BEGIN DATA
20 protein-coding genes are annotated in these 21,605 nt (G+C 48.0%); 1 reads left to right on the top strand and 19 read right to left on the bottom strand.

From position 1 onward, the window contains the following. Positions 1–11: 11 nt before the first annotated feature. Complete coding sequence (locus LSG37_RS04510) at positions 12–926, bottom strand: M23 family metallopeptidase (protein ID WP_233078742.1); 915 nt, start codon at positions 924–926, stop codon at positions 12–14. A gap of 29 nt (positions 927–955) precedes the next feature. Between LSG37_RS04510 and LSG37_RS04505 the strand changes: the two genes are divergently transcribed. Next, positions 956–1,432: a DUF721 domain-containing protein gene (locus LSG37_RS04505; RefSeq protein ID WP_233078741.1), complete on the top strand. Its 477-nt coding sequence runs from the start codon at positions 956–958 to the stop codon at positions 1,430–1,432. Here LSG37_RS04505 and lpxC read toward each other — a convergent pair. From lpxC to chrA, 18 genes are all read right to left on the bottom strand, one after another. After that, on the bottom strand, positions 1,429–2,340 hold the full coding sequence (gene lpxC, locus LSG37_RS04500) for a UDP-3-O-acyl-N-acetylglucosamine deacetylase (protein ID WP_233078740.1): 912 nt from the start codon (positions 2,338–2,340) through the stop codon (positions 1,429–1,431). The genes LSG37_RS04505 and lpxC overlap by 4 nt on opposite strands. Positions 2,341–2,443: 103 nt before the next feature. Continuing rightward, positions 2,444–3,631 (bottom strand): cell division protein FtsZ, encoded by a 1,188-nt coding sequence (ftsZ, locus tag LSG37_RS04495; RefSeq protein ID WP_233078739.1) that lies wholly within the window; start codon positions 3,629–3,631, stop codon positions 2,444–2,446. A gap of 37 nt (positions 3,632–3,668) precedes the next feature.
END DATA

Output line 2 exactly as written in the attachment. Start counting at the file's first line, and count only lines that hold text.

From position 1 onward, the window contains the following. Positions 1–11: 11 nt before the first annotated feature. Complete coding sequence (locus LSG37_RS04510) at positions 12–926, bottom strand: M23 family metallopeptidase (protein ID WP_233078742.1); 915 nt, start codon at positions 924–926, stop codon at positions 12–14. A gap of 29 nt (positions 927–955) precedes the next feature. Between LSG37_RS04510 and LSG37_RS04505 the strand changes: the two genes are divergently transcribed. Next, positions 956–1,432: a DUF721 domain-containing protein gene (locus LSG37_RS04505; RefSeq protein ID WP_233078741.1), complete on the top strand. Its 477-nt coding sequence runs from the start codon at positions 956–958 to the stop codon at positions 1,430–1,432. Here LSG37_RS04505 and lpxC read toward each other — a convergent pair. From lpxC to chrA, 18 genes are all read right to left on the bottom strand, one after another. After that, on the bottom strand, positions 1,429–2,340 hold the full coding sequence (gene lpxC, locus LSG37_RS04500) for a UDP-3-O-acyl-N-acetylglucosamine deacetylase (protein ID WP_233078740.1): 912 nt from the start codon (positions 2,338–2,340) through the stop codon (positions 1,429–1,431). The genes LSG37_RS04505 and lpxC overlap by 4 nt on opposite strands. Positions 2,341–2,443: 103 nt before the next feature. Continuing rightward, positions 2,444–3,631 (bottom strand): cell division protein FtsZ, encoded by a 1,188-nt coding sequence (ftsZ, locus tag LSG37_RS04495; RefSeq protein ID WP_233078739.1) that lies wholly within the window; start codon positions 3,629–3,631, stop codon positions 2,444–2,446. A gap of 37 nt (positions 3,632–3,668) precedes the next feature.